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Regulatory Update: NLRB’s Expansion of Joint Employer Status Could Impact Workplace Safety

The National Labor Relations Board (NLRB) intends to turn the clock back to the Obama era by re-establishing that earlier board’s joint employer standard, which could open up large franchise operations like McDonald’s to nationwide union organizing campaigns.

The board aims to accomplish this through a notice of proposed rulemaking that it published on Sept. 7—immediately following the Labor Day holiday. If, as is expected, it eventually will be adopted in its present form, the rule would remove the joint employer standard adopted by the Republican majority Trump era board in 2020 and reinstate one that had been issued in 2015 by a Democrat majority board.

The proposed rule was approved by the NLRB’s three current Democrat members. The two Republican board members dissented, calling the proposal to revisit the 2020 rule premature because the board has yet to apply that standard in any reported case. They also said the proposal is a “fuzzier standard with no bright lines [that] would make it difficult for the board to distinguish between arm’s-length contracting parties and genuine joint employers.”

The joint employment framework is used to determine whether more than one entity controls the wage terms and working conditions of certain employees. If that is found to be the case, for example, a franchisor like McDonald’s can be ordered to negotiate with a union under the terms of the National Labor Relations Act (NLRA) instead of the union having to target the individual franchises one by one.

Joint employer status is most commonly found to exist between labor staffing firms and the corporate clients who are using their services, as well as in franchise/franchisor relationships. It also exists in some other forms of law and regulation regarding these kinds of business relationships. For example, the Occupational Safety and Health Administration (OSHA) and state occupational safety agencies have found staffing firm clients to be jointly responsible for maintenance of the safety training and supervision of their staffing agency employees.

The new proposed rule states that “two or more employers of the same particular employees are joint employers of those employees if the employers share or codetermine those matters governing employees’ essential terms and conditions of employment.” The board majority also insists the proposed rule is consistent with the joint employment frameworks endorsed earlier by the U.S. Supreme Court and several federal Courts of Appeal in previous decisions regarding the issue.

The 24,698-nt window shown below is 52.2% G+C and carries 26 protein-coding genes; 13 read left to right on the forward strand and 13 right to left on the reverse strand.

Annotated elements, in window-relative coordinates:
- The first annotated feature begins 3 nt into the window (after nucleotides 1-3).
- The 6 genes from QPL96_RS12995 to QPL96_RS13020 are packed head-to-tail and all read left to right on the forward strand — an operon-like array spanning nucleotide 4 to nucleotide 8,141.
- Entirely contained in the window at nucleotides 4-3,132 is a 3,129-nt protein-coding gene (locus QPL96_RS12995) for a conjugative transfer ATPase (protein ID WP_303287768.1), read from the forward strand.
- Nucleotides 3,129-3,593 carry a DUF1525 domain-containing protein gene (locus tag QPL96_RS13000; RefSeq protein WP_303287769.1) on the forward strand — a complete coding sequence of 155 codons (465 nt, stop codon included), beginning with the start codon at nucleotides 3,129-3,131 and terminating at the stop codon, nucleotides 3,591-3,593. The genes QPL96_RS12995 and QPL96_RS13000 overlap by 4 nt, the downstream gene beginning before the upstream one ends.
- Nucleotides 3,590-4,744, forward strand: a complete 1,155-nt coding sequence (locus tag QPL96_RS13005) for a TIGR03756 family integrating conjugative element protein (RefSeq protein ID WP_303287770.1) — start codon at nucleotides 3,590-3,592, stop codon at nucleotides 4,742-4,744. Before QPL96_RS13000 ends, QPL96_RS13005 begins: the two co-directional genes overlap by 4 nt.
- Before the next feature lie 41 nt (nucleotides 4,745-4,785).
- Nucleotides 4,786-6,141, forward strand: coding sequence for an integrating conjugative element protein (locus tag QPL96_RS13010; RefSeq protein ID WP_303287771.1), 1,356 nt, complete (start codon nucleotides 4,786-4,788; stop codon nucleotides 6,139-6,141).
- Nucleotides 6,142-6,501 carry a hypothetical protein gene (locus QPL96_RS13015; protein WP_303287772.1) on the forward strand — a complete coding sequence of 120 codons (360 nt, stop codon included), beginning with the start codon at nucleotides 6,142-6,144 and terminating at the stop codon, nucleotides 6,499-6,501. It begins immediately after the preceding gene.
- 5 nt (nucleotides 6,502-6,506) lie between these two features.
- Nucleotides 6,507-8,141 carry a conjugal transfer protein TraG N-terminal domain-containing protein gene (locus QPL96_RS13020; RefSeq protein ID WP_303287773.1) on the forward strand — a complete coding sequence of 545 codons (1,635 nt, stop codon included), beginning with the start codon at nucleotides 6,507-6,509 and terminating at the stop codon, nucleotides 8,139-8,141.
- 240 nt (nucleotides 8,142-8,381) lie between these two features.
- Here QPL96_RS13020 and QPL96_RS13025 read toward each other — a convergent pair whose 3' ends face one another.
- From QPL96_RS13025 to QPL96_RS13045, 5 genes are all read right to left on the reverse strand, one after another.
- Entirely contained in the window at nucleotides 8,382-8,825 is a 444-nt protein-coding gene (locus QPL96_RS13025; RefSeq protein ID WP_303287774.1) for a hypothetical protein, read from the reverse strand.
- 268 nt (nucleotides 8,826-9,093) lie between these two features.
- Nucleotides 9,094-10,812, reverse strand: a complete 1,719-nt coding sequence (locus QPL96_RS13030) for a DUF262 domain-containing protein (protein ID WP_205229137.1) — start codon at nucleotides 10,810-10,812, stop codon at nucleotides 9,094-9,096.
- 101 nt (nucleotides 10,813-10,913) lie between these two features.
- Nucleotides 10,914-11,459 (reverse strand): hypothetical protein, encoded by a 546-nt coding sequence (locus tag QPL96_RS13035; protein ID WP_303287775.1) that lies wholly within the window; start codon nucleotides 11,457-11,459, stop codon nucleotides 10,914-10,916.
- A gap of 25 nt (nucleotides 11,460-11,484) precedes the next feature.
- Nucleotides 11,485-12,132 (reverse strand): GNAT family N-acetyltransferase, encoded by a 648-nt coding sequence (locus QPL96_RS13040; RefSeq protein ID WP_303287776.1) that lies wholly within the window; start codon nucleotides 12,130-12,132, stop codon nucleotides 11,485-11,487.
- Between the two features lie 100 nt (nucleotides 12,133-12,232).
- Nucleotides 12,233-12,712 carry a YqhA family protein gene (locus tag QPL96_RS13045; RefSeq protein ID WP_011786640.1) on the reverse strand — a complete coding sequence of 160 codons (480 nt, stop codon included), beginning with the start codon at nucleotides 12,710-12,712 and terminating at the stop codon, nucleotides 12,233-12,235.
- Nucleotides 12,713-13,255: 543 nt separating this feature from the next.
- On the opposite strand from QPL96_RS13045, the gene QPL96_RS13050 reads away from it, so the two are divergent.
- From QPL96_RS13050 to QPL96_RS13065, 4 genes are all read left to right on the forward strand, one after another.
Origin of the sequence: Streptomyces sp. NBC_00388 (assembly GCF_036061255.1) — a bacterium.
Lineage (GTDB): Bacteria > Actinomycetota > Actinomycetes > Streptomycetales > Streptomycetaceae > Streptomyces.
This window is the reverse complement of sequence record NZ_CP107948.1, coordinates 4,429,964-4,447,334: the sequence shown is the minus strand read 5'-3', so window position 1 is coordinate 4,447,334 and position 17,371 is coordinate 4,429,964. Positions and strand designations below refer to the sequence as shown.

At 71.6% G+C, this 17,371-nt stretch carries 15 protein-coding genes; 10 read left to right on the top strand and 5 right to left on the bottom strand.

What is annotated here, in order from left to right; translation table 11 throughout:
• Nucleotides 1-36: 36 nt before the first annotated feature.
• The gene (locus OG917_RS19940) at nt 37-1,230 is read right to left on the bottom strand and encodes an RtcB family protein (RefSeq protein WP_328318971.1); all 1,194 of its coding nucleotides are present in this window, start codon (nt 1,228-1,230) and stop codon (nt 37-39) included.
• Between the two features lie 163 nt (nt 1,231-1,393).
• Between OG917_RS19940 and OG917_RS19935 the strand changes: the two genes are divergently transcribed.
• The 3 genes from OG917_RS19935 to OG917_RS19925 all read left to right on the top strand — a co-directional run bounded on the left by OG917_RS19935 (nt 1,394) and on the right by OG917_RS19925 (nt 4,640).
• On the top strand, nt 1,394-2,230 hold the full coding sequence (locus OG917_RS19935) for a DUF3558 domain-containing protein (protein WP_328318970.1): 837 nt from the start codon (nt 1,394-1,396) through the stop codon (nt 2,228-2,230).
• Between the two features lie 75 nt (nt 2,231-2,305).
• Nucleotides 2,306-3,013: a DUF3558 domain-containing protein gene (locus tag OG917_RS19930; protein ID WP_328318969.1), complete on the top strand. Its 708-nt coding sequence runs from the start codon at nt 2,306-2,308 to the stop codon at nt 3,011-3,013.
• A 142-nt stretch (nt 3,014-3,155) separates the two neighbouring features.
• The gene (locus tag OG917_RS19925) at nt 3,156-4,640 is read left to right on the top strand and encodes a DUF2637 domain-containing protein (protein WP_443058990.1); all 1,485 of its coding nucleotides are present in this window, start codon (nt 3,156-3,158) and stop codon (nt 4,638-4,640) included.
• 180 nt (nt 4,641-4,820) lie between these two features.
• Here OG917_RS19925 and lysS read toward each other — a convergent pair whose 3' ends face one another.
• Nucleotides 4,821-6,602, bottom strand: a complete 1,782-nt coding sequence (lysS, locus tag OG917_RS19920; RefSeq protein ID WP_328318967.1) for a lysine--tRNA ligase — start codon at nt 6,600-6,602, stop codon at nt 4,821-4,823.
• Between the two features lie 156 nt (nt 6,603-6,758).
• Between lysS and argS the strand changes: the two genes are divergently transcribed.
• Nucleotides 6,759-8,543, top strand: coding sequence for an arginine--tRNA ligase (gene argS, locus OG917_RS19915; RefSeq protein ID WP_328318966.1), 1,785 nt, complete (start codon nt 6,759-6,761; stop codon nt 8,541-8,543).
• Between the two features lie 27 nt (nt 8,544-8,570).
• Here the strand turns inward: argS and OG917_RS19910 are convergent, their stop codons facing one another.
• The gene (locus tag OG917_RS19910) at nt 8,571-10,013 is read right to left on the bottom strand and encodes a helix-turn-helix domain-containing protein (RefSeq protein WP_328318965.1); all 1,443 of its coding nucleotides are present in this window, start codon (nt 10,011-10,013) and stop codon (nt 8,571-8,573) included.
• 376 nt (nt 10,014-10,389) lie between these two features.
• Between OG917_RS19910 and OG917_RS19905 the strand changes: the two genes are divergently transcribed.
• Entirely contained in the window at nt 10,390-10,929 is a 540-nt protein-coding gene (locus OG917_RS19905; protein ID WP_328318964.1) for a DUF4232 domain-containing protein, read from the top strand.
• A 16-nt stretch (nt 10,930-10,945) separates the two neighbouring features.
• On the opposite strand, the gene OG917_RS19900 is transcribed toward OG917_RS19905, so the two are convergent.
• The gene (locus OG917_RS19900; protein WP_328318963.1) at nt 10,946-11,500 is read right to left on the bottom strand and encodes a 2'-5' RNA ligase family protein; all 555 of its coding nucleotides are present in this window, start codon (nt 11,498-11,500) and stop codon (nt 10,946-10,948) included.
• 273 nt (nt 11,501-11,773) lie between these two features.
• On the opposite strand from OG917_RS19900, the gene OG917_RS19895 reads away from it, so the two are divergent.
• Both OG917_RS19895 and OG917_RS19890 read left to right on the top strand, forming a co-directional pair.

The rule holds that exercising or merely reserving/possessing the right to directly or indirectly control workers’ essential terms and conditions of employment is sufficient to establish a joint employer relationship, note attorneys with the law firm of Sheppard Mullin Richter & Hampton.

The rule proposal states that essential terms and conditions of employment “generally include, but are not limited to: wages, benefits and other compensation, hours of work and scheduling; hiring and discharge; discipline; workplace health and safety; supervision; assignment; and work rules and directions governing the manner, means, or methods of work performance.”

The Sheppard Mullin attorneys explain, “When ultimately adopted, the new rules requiring only the right to control employees and broadening the list of essential terms and conditions of employment will present a major issue for temporary staffing companies, companies that contract out labor and franchised businesses, among others.”

Attorneys Michael Lebowich, Joshua Fox and Ethan Picone of the law firm of Proskauer Rose stress it is important to keep in mind that if the rule becomes final, it will expand the definition of “essential terms and conditions of employment” by including workplace health and safety, assignments, and work rules and directions governing the manner, means or methods of work performance.

Importantly, this new list is also specifically not exhaustive or limiting, they emphasized. “It will greatly expand the potential for labor litigation for employers that have relationships with staffing agencies, are part of a franchise model, or even use outside organizations to handle certain aspects of their employees’ working conditions, such as payroll companies.”

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